In the chart above you can see that the overall performance is lower than before and that we appear to be approaching the maximum faster but still were unable to saturate the systems with the 40 hosts. Note that the limit we were approaching could have either been Amazon’s write limit (bandwidth or technology), or it could easily have been Microsoft’s read limit, again bandwidth or technology.
At their peak in this test Amazon S3 was receiving over 270MB/s and we could have moved the entire 12TB test data set from Azure to S3 in less than 4 hours.
This demonstrated that Amazon S3 had tremendous write performance and bandwidth into S3 and also the Microsoft Azure could provide the data fast enough to support the movement.
Now lets look at what happens when we go the other way.
Case 3: Amazon S3 to Microsoft Azure migration
Here we get some very different results. At the lower host counts Azure’s performance and scalability were pretty impressive. They did, however, hit a wall we got to about 25 MB/s:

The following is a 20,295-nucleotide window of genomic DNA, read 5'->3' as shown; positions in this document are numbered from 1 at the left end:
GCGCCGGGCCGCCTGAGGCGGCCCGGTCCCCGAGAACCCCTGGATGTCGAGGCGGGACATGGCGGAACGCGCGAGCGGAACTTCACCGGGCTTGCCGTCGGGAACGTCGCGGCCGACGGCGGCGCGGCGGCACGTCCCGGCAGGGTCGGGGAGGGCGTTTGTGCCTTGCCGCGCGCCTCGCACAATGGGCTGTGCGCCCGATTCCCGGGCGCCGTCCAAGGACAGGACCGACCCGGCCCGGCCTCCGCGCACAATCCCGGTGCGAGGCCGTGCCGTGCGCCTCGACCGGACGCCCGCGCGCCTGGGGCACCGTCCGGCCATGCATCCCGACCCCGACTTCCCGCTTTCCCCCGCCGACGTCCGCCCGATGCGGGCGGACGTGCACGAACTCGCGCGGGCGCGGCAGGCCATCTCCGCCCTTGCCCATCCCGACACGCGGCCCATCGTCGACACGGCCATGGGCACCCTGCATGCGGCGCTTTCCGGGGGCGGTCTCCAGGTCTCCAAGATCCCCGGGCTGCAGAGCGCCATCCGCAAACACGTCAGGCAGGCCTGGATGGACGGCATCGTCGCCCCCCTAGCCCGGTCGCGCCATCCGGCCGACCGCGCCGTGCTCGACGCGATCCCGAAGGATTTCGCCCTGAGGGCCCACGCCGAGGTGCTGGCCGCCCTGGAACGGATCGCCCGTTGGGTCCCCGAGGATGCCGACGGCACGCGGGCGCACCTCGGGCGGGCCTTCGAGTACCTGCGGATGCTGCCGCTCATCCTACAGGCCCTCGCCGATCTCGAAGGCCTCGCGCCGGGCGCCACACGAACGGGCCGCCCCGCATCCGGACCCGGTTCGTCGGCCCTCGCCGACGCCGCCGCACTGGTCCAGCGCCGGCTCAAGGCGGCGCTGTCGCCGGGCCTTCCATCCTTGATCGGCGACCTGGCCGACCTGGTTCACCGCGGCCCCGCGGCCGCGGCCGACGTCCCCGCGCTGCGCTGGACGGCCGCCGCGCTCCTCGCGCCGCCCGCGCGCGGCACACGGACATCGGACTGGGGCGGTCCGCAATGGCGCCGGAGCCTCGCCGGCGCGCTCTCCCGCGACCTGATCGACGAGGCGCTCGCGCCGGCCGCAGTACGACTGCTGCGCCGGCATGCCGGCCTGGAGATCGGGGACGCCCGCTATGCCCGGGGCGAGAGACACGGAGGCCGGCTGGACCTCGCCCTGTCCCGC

So by the time we had 2 machines doing the data migration we had hit the limits of Microsoft Azure to accept data. Its hard to determine from the outside if their limits are due to their incoming network or if they are due to a technology limitation. Usually at larger providers bandwidth limits are symmetric — you have the same upstream and downstream Internet connection speeds — so the limitation may be in their architecture. Note that from the previous cases we saw with Amazon S3 we were starting to see a decline in performance at the really high host counts so there is also a limit for Amazon S3. The difference is that we could saturate Microsoft Azure with 2 hosts writing to them while we couldn’t saturate Amazon S3 with 40 hosts.